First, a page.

Those Boots Weren’t Made for Talking
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Somebody stop me! Actually, somebody help me. Since this morning, this episode has been living in my head, rent-free, all day long. And I’ve been asking people — other white folks, but primarily people of color — how they feel about what was said. And they’re using clinical terminology like “p*ssed off” to describe their reactions. I heard one affinity group got feedback expecting some kind of formal acknowledgment of disappointment by NAIS leadership.
In my earlier posts I’ve made efforts to construct a draft of a “Code of Conduct for White Folks at PoCC.” On the list of invitations so far are:
- “This is Not a Diversity Conference. This is Not an Educational Conference.”
- “Do Not Expect to Be an Honored Guest”
- “Attend and Embrace Affinity Group Sessions”
- “Shift Your Attention from ‘Sensitivity’ to ‘Skills'” and
- “Create These Kinds of Spaces at Your School”
Tonight I’d like to add another invitation:
6. Don’t Pretend to Understand the Experience of People of Color. Above All, Do Not Make Jokes About It.
At the general session this morning, the head of the regional association of independent schools made what I’ll choose to believe she understood as a joke. Here’s the setup: she explains that she understands the importance of diversity and inclusion in our work, thanks everyone who’s worked so hard to create and sustain this conference, and then points to her silly cowgirl boots. They’ve got lots of colorful shapes on them. Awkward setup, I know — but she didn’t allege to be a comedian.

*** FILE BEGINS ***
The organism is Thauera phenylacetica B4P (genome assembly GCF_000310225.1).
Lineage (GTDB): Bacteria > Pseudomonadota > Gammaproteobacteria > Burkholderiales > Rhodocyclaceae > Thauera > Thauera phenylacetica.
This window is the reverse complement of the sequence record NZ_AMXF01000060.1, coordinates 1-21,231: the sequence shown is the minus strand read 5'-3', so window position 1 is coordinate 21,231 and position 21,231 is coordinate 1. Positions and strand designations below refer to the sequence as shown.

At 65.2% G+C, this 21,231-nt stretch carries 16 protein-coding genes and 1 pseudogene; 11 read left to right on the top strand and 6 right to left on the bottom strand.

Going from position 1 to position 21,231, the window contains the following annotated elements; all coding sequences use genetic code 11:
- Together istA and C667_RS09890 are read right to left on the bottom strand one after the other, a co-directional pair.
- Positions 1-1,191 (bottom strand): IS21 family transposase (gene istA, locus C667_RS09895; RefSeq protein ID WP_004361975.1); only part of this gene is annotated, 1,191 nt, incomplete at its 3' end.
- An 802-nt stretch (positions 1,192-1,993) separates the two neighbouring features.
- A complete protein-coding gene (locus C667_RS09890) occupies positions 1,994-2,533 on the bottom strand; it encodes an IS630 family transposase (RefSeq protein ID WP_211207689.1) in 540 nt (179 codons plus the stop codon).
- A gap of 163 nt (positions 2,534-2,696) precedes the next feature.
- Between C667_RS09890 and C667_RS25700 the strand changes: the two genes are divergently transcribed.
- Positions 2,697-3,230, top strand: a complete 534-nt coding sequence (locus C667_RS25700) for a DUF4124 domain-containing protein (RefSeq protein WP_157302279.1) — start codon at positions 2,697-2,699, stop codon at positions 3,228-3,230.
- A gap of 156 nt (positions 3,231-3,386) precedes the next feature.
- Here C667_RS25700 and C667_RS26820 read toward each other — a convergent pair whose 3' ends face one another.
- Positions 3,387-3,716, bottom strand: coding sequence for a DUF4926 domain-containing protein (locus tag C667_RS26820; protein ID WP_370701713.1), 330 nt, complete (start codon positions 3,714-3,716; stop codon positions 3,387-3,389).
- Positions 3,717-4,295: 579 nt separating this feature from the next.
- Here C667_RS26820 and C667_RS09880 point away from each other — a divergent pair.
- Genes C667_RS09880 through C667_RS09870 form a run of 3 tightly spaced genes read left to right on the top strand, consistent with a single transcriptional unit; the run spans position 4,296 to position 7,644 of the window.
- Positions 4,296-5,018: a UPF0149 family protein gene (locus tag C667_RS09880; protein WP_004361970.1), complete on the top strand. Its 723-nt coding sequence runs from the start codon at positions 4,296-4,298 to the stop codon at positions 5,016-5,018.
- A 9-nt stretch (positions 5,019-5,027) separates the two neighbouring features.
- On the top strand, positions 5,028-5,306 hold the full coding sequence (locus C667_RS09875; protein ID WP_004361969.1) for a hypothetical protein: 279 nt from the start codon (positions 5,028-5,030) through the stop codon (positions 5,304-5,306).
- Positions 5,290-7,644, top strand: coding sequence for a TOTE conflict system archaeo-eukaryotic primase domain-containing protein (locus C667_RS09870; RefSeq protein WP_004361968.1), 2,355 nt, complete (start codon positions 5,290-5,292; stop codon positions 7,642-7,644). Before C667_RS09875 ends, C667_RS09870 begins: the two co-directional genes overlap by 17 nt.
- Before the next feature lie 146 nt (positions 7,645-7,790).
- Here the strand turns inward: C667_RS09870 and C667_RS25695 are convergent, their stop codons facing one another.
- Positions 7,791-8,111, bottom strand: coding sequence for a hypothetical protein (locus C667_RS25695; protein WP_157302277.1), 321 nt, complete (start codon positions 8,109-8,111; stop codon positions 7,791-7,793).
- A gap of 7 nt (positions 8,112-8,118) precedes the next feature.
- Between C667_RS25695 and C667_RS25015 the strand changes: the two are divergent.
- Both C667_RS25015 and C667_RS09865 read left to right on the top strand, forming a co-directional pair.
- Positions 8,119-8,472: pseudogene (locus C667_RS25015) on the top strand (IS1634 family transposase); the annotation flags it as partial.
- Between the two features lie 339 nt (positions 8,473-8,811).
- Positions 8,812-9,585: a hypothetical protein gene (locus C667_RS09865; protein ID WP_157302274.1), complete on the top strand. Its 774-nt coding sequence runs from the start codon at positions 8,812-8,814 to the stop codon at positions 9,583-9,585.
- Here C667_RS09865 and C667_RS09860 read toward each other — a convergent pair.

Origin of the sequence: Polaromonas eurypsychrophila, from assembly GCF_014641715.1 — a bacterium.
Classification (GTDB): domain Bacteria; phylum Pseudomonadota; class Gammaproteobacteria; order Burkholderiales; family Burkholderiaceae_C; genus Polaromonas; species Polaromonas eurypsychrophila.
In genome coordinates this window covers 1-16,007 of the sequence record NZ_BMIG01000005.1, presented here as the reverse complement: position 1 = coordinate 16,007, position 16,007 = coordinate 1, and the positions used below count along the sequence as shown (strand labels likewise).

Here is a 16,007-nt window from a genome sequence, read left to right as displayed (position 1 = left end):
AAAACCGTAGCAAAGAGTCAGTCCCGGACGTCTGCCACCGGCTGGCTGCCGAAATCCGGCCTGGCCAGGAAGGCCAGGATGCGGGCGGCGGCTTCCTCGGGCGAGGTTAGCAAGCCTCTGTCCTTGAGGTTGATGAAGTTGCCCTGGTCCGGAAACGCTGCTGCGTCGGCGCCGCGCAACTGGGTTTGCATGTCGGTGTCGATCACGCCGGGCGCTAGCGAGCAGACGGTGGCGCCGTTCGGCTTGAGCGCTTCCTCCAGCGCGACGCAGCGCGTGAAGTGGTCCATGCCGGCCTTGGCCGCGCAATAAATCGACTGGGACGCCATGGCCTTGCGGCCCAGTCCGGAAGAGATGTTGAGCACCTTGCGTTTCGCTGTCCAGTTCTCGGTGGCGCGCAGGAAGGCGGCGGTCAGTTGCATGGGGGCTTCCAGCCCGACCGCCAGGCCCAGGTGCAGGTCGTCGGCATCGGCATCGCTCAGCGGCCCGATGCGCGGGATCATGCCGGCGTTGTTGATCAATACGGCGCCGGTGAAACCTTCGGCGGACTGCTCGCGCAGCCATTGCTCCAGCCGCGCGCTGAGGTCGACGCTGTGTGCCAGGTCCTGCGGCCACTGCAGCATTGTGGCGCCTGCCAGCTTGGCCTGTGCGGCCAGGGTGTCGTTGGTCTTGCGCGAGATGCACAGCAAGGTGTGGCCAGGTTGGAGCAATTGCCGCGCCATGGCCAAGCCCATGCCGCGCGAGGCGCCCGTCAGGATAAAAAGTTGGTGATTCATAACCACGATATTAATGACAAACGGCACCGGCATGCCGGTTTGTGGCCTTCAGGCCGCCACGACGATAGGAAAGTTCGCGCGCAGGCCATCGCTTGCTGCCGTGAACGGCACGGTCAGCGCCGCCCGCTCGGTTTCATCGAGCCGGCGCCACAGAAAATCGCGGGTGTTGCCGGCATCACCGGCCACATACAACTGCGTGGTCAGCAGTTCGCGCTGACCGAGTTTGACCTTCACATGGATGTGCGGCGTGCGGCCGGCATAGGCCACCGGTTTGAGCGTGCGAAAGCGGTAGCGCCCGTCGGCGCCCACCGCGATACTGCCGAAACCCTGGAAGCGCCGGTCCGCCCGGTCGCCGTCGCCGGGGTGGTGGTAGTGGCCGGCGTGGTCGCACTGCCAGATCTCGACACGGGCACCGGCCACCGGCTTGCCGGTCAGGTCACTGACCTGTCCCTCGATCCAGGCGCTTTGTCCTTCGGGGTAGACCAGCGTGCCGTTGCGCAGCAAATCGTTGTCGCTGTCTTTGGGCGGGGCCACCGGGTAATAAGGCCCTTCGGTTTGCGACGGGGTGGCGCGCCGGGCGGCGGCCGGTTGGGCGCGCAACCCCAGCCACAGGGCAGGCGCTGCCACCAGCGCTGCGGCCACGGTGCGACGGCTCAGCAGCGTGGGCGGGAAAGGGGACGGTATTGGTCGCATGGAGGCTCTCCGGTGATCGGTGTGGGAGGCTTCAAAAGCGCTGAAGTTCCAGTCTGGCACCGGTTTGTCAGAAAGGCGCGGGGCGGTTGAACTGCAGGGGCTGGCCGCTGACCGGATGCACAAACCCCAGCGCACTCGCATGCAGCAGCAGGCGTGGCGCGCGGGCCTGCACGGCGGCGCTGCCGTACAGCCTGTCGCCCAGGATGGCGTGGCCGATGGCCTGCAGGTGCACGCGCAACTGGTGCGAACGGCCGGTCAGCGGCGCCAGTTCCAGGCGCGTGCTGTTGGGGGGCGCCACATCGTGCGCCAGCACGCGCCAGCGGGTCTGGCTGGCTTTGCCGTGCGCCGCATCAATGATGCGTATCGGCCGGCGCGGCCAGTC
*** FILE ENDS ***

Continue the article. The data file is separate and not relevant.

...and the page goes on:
But that’s not the problem. Here’s the problem: she then steps out from behind the lectern, points at said colorful boots, and announces to a few thousand people that she’s worked hard this week to be a person of color.
Get it? Colorful boots. People of color. Still don’t get it?
Let’s just say, elusively, that many of us found her to be a ‘captivating speaker.’ Cuz you could have heard a pin drop. Til someone said, “Boo.”
There are any number of better things this person could have said. Things like, “I don’t get it,” or, “Remember what I just said about the importance of this conference? I’m not really sure what I mean.” Or, “You know what, I don’t think I understand the value of this work, or this conference, sufficiently enough to speak about it here before you.”
I offered a suggestion in the White/European-American affinity group today. It was for white folks who might be uncomfortable being a part of an ‘underrepresented population’ these few safe days in Houston, to remember two things: first, that at 22%, white folks are more visibly represented at this conference than people of color are represented in our schools. How ironic: white folks have a more visible presence at the People of Color Conference, than people of color have in many of our schools.
Second, I suggested that any such discomfort they may feel might offer the merest glimpse, or hint, or whisper, of what it might be like for people of color in private school communities the other 162 days of the school year. But only a glimpse. Only a whisper. An intimation worth exploring, but not sufficient to authentically to understand the experience.
So, my less-than-customarily-humble invitation to white folks at PoCC is this: do not allege to understand the experience of people of color. And above all, do not make jokes about it — especially that make light of it.
I almost called this one, “How Not to Be White (at #PoCC12).”
I almost called this one, “Don’t Say Stupid Sh!t.”
But that would have been disrespectful.
You can follow Chris Thinnes on Twitter at @ChrisThinnes